LIHUE — Dr. Scott Sims, a veterinarian made famous by starring in his own reality television show but revered on Kauai long before that, died Saturday at Wilcox Memorial Hospital.
Friends said they will remember a man who was caring, witty and wise — and someone who lived up to his nickname, the barefoot Aloha Vet, while caring for goats, chickens, horses and parrots at any hour.
He was 59.
“He touched so many people on this island,” said Su Haynes, a close friend of Sims since the veterinarian moved to the island around 2002. “There’s hardly anyone on this island that he didn’t touch.”
Haynes, of Kapaa, had four Labradors under Sims’s care. She remembers him as a man who showed up at her house moments after her husband passed away to walk her dogs, a man who was quirky and smart, whose hands were so steady he could perform surgeries on the smallest of animals. She remembers a man who had a lot of friends, but didn’t like parties — especially surprise parties — a guy who even ducked out of a recent event in his honor earlier than scheduled to tend to an ailing horse and pony.
“I don’t what we are going to do without him,” she said.
Those traits helped earn Sims his own reality television show last year, “The Aloha Vet,” where he became more widely known as the nation’s unconventional, barefoot animal doctor whose adventures with cattle, goats, horses and hens garnered a million viewers on Nat Geo Wild.
Five days before the show was picked up for a second season, doctors told Sims he had bladder cancer.
“I get to know approximately when I’m going to die,” Sims told The Garden Island in a June interview shortly after the diagnosis. “And I get some warning. I get to tell the people that I care about that I care about them and they get to tell me what they want, good or bad.”
Dia Battilla, Sims’s assistant at the Pegasus Vet Clinic in Kilauea who was by his side during the show’s first season, said she was grateful for Sims’s guidance. She met him around 13 years ago, and had no idea what she was getting into when she joined his team. But she remembers a funny, generous man who helped her professionally as well as personally.
“I really didn’t know what I signed up for,” she said. “He has helped me grow in every sense of the word. I’ve learned so much from this man.”
And, she said, what the rest of the world saw on the television show was true to who Sims was — mostly.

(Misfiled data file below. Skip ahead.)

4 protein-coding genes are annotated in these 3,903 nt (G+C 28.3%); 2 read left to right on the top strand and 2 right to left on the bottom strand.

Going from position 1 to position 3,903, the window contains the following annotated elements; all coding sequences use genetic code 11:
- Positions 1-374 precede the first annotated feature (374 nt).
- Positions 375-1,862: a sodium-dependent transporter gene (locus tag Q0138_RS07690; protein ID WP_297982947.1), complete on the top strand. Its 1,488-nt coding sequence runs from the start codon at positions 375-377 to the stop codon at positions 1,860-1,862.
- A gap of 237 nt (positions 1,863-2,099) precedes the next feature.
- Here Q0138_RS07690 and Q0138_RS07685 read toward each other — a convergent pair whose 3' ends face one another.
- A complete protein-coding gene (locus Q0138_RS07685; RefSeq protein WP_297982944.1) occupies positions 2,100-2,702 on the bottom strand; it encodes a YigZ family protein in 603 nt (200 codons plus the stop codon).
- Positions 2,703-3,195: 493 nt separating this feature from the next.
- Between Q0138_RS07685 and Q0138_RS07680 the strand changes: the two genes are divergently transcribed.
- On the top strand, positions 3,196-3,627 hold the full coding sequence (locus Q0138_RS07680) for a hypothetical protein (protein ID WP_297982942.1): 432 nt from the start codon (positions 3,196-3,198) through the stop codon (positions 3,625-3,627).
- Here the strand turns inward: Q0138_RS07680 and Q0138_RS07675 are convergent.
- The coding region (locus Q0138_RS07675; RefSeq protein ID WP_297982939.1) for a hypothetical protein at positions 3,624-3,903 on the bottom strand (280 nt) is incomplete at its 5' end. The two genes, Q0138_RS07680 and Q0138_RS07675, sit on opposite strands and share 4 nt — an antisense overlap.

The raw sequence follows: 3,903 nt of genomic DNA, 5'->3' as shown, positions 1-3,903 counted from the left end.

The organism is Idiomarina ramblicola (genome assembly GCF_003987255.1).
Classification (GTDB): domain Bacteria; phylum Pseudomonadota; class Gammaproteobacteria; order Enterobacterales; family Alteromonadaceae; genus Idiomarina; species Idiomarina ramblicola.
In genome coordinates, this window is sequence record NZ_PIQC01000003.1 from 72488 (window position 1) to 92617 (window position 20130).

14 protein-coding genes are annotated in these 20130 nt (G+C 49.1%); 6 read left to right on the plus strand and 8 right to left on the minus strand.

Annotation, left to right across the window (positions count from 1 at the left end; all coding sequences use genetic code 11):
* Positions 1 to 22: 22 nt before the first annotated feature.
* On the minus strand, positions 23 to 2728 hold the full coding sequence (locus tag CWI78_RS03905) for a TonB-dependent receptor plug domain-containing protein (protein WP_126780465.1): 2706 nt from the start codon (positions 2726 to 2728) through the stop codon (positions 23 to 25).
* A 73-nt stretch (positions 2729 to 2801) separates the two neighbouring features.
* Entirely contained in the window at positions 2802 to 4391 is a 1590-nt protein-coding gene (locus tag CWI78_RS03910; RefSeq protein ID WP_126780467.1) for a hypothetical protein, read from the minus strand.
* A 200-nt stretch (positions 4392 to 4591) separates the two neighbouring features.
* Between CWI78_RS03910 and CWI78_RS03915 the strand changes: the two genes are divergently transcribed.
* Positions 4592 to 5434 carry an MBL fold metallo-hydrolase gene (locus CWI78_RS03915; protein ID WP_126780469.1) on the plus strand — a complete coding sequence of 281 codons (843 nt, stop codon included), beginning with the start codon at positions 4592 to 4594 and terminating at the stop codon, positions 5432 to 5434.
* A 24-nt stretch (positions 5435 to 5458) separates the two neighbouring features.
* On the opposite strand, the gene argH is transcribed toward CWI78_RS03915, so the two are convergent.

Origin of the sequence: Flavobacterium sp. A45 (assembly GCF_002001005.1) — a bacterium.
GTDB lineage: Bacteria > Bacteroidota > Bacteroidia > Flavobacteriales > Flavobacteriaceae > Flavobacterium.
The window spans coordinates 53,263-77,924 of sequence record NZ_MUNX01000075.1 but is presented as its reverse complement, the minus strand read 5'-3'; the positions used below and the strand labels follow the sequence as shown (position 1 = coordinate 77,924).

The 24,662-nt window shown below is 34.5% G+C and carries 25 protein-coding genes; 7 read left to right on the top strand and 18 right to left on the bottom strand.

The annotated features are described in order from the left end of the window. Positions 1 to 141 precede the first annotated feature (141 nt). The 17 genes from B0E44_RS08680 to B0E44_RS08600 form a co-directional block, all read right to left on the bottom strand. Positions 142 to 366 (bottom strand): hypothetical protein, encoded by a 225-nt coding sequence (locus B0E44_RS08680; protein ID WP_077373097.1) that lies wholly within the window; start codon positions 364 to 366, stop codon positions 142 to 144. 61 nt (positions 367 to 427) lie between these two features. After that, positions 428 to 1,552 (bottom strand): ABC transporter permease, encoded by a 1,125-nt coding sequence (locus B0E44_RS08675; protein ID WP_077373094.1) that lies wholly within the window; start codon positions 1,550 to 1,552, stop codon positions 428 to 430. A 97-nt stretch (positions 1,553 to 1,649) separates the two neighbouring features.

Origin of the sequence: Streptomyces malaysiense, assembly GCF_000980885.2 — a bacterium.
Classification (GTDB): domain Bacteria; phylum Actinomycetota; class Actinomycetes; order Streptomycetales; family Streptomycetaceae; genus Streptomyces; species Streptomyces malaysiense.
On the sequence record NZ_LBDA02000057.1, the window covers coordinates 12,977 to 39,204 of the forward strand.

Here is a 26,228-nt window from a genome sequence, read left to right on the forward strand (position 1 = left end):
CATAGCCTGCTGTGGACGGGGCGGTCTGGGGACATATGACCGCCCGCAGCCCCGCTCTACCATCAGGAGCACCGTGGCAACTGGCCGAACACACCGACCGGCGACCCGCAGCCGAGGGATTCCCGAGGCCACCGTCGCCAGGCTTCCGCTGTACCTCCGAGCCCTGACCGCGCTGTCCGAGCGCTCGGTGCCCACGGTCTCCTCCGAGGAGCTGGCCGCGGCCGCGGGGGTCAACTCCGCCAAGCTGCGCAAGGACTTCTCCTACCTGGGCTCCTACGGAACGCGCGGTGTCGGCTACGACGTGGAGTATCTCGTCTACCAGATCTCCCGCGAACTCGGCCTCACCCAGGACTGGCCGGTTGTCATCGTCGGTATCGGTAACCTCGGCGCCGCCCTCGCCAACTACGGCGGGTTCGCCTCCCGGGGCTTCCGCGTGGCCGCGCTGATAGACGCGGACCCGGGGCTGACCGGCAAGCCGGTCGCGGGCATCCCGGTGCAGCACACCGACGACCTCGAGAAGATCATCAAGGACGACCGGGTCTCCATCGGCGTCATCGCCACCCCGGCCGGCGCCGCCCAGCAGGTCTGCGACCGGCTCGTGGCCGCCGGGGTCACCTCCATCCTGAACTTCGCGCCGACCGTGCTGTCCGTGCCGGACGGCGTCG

“He actually slowed down for the television show — the camera crews couldn’t keep up with him,” she said, laughing at the memory. She added that Sims’s cellphone’s ring tone was set as a chirping bird that would go off “every hour of the day,” such was the demand for his time.
“You need to run over that thing or I will,” she told him more than once about his phone.
“I have him in my heart,” she said. “I’m at peace.”
Heather Phelps, a former executive director for the nonprofit Healing Horses, has known Sims since 2002. He tended to roughly 30 of her horses — her pets as well as for the organization that helps disabled children through equine therapy.
She called Sims brave and optimistic.
“He saved so many horses, and so many animals. Most vets wouldn’t even attempt it,” she said. “I just feel like we were so fortunate.”
Sims wanted to use his newfound notoriety that came with the television show for a good cause. His goal was to establish and raise money for a new nonprofit, pay-what-you-can animal hospital on Kauai. In his memory, Battilla said she wants to continue the quest for the Pegasus Foundation.
“He really wants to give back to Kauai and this is his way, and I’ll do everything in my power to see that happens,” she said.
Cris Schump, a friend from Wailua Homesteads who had 17 animals pass through Sims’s care, said the veterinarian always “had a twinkle in his eye” when he showed up at any hour to care for her animals.
“I’m so grateful to be a part of the Scott experience on Kauai. He’s truly a giver,” she said. “There’s no way anyone can ever fill those shoes. And I say that in a joke, because he never wore shoes.”